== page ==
June 23, 2024

Athens News

News in English from Greece

Why you should add small fish to your diet


Many health-conscious consumers have already reduced their consumption of hamburgers, steaks and deli meats, replacing them with poultry, fish and seafood.

These protein sources are better than beef, and not just because they're associated with a lower risk of heart disease, diabetes and cancer. “Fish and seafood are much better for your health and the environment,” says Christopher Golden, assistant professor of nutrition and planetary health at the Harvard School of Public Health. However, instead of popular seafood options such as farmed/farmed salmon or canned tuna, it is better to choose small fish such as mackerel, sprat, anchovies or sardines, the expert notes.

They are excellent sources of protein, micronutrients such as iron, zinc and vitamin B12, and heart-healthy omega-3 fatty acids, which can help reduce inflammation in the body and improve blood lipid balance. “And since you often eat the fish whole (with small bones), it's good for your bones. Fish is rich in calcium and vitamin D,” says Golden.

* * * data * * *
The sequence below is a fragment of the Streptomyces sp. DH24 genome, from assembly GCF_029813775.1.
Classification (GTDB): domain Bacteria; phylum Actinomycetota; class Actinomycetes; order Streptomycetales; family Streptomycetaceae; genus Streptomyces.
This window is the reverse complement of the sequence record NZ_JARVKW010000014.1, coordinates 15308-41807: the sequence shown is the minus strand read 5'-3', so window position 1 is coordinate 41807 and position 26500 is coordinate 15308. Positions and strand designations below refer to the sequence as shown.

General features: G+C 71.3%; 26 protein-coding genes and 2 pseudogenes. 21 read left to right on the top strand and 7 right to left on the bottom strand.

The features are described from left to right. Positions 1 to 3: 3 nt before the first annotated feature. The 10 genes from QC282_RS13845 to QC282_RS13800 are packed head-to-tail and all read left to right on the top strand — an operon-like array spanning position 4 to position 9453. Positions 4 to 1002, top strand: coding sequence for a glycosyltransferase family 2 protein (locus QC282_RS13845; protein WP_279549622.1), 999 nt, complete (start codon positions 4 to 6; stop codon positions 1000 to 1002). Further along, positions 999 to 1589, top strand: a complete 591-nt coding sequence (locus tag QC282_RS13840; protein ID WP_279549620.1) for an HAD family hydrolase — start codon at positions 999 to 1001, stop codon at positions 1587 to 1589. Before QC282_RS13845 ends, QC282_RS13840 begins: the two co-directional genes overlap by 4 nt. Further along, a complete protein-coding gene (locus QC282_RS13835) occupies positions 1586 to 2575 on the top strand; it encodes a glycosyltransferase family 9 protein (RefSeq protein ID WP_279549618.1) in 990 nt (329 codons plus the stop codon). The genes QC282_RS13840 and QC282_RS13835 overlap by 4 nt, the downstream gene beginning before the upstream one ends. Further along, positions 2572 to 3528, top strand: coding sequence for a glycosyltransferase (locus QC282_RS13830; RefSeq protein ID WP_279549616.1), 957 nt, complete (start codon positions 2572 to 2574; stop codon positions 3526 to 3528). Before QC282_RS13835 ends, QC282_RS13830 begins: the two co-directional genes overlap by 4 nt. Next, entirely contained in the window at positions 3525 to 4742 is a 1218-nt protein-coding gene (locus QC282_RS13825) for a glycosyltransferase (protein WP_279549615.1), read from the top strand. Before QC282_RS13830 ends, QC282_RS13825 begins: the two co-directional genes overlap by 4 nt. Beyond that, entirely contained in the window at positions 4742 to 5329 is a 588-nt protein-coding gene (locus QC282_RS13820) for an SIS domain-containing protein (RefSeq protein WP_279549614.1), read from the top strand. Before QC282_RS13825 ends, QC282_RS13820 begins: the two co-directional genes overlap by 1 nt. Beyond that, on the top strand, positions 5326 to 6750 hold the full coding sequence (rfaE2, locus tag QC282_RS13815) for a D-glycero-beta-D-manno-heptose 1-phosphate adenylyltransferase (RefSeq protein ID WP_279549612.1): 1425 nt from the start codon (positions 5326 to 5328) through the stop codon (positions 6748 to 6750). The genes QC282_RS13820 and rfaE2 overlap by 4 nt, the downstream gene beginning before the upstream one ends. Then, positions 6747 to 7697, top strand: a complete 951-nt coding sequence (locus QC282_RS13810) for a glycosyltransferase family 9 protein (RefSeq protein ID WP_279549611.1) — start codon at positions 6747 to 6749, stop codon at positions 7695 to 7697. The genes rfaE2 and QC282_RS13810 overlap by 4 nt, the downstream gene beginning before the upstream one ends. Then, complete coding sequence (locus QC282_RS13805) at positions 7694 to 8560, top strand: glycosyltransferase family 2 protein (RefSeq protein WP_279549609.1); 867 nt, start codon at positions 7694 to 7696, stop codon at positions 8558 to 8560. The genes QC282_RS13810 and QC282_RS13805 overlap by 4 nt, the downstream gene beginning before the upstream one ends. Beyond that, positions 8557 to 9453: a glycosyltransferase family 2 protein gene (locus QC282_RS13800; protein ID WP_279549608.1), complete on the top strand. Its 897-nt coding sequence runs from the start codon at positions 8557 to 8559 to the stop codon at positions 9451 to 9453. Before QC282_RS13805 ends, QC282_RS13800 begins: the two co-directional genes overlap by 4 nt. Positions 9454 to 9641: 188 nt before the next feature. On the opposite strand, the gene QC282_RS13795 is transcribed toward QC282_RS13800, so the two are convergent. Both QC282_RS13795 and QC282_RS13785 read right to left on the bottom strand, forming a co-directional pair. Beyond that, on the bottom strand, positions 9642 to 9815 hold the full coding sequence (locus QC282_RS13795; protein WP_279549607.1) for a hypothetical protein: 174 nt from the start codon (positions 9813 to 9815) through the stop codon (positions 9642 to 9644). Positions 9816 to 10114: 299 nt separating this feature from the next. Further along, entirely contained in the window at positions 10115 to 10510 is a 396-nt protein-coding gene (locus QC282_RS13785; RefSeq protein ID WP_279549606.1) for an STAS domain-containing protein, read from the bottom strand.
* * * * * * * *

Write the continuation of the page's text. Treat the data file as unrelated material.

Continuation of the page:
Small fish are also less likely to contain substances such as mercury and polychlorinated biphenyls (PCBs) compared to larger species such as tuna and swordfish.. These and other large fish feed on smaller fish, collecting toxins.

The traditional Mediterranean diet, considered by many to be best for heart health, includes small fish such as fresh sardines and anchovies, Golden says. Canned fish of these species, which are widely available and cheaper than fresh fish, are a good choice. However, most canned anchovies are salted and therefore contain a lot of sodium, which can raise your blood pressure.



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